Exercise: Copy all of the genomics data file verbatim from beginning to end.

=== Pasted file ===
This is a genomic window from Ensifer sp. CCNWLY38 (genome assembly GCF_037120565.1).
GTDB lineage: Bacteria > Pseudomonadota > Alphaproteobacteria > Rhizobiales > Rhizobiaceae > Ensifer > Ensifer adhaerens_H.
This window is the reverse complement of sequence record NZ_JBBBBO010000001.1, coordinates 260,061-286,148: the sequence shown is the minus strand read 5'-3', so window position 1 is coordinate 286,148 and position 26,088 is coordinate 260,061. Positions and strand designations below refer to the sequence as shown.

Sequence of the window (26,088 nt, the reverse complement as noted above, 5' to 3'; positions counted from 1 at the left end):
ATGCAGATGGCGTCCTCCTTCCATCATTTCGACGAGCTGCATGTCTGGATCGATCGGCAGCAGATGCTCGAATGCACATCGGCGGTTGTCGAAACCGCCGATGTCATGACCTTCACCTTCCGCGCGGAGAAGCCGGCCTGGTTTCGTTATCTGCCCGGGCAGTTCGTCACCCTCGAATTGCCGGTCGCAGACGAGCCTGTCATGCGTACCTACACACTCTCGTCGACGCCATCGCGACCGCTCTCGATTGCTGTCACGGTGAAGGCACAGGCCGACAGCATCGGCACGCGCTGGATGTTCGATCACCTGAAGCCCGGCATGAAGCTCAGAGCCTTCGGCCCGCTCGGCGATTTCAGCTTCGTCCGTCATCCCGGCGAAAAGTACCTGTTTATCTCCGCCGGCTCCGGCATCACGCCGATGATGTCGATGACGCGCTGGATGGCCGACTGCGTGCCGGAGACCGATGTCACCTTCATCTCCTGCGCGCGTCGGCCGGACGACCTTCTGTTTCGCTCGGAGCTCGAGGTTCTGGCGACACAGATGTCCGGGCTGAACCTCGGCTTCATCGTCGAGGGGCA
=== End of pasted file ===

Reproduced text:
This is a genomic window from Ensifer sp. CCNWLY38 (genome assembly GCF_037120565.1).
GTDB lineage: Bacteria > Pseudomonadota > Alphaproteobacteria > Rhizobiales > Rhizobiaceae > Ensifer > Ensifer adhaerens_H.
This window is the reverse complement of sequence record NZ_JBBBBO010000001.1, coordinates 260,061-286,148: the sequence shown is the minus strand read 5'-3', so window position 1 is coordinate 286,148 and position 26,088 is coordinate 260,061. Positions and strand designations below refer to the sequence as shown.

Sequence of the window (26,088 nt, the reverse complement as noted above, 5' to 3'; positions counted from 1 at the left end):
ATGCAGATGGCGTCCTCCTTCCATCATTTCGACGAGCTGCATGTCTGGATCGATCGGCAGCAGATGCTCGAATGCACATCGGCGGTTGTCGAAACCGCCGATGTCATGACCTTCACCTTCCGCGCGGAGAAGCCGGCCTGGTTTCGTTATCTGCCCGGGCAGTTCGTCACCCTCGAATTGCCGGTCGCAGACGAGCCTGTCATGCGTACCTACACACTCTCGTCGACGCCATCGCGACCGCTCTCGATTGCTGTCACGGTGAAGGCACAGGCCGACAGCATCGGCACGCGCTGGATGTTCGATCACCTGAAGCCCGGCATGAAGCTCAGAGCCTTCGGCCCGCTCGGCGATTTCAGCTTCGTCCGTCATCCCGGCGAAAAGTACCTGTTTATCTCCGCCGGCTCCGGCATCACGCCGATGATGTCGATGACGCGCTGGATGGCCGACTGCGTGCCGGAGACCGATGTCACCTTCATCTCCTGCGCGCGTCGGCCGGACGACCTTCTGTTTCGCTCGGAGCTCGAGGTTCTGGCGACACAGATGTCCGGGCTGAACCTCGGCTTCATCGTCGAGGGGCA